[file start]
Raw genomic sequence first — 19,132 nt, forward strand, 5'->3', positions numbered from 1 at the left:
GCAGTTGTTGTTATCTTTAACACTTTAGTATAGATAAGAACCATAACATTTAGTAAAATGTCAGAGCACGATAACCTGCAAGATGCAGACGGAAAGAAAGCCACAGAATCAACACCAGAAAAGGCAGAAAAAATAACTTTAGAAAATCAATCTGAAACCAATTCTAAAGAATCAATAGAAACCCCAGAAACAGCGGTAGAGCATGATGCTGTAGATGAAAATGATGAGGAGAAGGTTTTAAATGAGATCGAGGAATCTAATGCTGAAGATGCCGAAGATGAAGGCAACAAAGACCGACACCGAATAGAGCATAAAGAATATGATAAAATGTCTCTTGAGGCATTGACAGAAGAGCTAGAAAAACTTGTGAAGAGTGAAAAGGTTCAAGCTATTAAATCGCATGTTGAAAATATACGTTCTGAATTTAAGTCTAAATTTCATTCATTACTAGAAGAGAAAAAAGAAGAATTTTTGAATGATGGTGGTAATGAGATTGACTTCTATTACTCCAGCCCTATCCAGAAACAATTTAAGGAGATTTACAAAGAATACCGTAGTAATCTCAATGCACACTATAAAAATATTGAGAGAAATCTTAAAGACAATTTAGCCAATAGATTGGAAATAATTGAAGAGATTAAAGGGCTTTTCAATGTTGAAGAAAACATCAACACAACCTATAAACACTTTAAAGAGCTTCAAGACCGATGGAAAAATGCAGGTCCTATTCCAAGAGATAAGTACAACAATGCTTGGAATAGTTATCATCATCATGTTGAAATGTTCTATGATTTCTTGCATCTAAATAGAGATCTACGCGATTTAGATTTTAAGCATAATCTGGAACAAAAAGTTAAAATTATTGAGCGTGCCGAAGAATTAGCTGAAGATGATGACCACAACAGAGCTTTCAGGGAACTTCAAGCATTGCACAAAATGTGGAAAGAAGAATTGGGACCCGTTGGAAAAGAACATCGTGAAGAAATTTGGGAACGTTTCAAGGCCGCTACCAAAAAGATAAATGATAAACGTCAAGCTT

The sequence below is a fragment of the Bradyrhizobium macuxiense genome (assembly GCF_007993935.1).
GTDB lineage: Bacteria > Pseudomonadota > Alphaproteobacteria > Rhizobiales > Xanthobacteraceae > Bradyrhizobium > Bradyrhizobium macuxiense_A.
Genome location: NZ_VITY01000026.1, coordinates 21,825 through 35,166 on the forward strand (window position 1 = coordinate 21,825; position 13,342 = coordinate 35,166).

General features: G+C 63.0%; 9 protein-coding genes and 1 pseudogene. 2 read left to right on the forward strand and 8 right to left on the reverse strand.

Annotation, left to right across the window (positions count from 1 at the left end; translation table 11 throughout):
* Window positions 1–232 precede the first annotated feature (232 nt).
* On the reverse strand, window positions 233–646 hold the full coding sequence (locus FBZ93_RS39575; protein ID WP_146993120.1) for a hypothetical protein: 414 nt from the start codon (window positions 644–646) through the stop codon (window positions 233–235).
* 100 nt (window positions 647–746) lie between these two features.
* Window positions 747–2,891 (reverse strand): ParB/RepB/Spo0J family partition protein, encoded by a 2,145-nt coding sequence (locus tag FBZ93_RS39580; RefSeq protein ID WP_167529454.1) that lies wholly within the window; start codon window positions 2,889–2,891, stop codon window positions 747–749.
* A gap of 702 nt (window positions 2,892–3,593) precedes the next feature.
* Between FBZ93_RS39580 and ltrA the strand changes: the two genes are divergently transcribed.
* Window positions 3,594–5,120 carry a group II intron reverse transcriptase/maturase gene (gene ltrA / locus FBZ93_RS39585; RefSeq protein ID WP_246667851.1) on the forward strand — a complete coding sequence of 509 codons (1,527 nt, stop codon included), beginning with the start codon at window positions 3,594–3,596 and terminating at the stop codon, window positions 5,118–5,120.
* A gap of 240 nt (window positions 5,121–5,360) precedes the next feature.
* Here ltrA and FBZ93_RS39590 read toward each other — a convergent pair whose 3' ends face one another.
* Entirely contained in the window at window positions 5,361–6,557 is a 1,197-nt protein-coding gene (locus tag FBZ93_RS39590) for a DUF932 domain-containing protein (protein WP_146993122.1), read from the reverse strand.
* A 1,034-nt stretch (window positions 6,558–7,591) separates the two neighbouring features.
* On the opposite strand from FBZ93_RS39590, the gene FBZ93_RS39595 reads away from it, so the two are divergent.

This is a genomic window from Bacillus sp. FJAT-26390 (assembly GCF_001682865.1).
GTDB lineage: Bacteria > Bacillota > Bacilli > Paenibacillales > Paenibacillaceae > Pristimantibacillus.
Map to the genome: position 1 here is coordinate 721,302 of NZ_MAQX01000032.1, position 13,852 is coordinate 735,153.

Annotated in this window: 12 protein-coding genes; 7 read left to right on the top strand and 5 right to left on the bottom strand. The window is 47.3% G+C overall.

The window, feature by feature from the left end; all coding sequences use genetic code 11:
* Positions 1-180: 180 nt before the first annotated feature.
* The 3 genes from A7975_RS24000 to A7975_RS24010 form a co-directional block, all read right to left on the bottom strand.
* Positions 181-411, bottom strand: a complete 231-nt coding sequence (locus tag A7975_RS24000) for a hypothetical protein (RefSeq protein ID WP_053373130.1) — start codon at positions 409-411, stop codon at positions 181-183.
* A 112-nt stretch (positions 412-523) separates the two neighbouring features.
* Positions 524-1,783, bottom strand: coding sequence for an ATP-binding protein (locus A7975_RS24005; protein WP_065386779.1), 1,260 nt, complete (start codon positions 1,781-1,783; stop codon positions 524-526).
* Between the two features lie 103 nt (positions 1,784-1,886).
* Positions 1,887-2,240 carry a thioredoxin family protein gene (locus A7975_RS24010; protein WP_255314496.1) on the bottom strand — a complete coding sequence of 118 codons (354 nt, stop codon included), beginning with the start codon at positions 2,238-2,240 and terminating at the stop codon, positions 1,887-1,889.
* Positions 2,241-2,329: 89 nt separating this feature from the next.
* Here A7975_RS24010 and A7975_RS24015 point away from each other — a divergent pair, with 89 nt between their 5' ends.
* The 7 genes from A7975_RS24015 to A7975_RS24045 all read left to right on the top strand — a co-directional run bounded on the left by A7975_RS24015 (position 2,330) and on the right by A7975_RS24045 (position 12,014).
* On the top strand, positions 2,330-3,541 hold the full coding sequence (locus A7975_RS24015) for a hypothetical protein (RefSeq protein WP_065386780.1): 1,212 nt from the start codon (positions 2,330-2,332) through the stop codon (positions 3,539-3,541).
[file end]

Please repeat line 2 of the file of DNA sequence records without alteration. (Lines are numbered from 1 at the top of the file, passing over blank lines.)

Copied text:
GCAGTTGTTGTTATCTTTAACACTTTAGTATAGATAAGAACCATAACATTTAGTAAAATGTCAGAGCACGATAACCTGCAAGATGCAGACGGAAAGAAAGCCACAGAATCAACACCAGAAAAGGCAGAAAAAATAACTTTAGAAAATCAATCTGAAACCAATTCTAAAGAATCAATAGAAACCCCAGAAACAGCGGTAGAGCATGATGCTGTAGATGAAAATGATGAGGAGAAGGTTTTAAATGAGATCGAGGAATCTAATGCTGAAGATGCCGAAGATGAAGGCAACAAAGACCGACACCGAATAGAGCATAAAGAATATGATAAAATGTCTCTTGAGGCATTGACAGAAGAGCTAGAAAAACTTGTGAAGAGTGAAAAGGTTCAAGCTATTAAATCGCATGTTGAAAATATACGTTCTGAATTTAAGTCTAAATTTCATTCATTACTAGAAGAGAAAAAAGAAGAATTTTTGAATGATGGTGGTAATGAGATTGACTTCTATTACTCCAGCCCTATCCAGAAACAATTTAAGGAGATTTACAAAGAATACCGTAGTAATCTCAATGCACACTATAAAAATATTGAGAGAAATCTTAAAGACAATTTAGCCAATAGATTGGAAATAATTGAAGAGATTAAAGGGCTTTTCAATGTTGAAGAAAACATCAACACAACCTATAAACACTTTAAAGAGCTTCAAGACCGATGGAAAAATGCAGGTCCTATTCCAAGAGATAAGTACAACAATGCTTGGAATAGTTATCATCATCATGTTGAAATGTTCTATGATTTCTTGCATCTAAATAGAGATCTACGCGATTTAGATTTTAAGCATAATCTGGAACAAAAAGTTAAAATTATTGAGCGTGCCGAAGAATTAGCTGAAGATGATGACCACAACAGAGCTTTCAGGGAACTTCAAGCATTGCACAAAATGTGGAAAGAAGAATTGGGACCCGTTGGAAAAGAACATCGTGAAGAAATTTGGGAACGTTTCAAGGCCGCTACCAAAAAGATAAATGATAAACGTCAAGCTT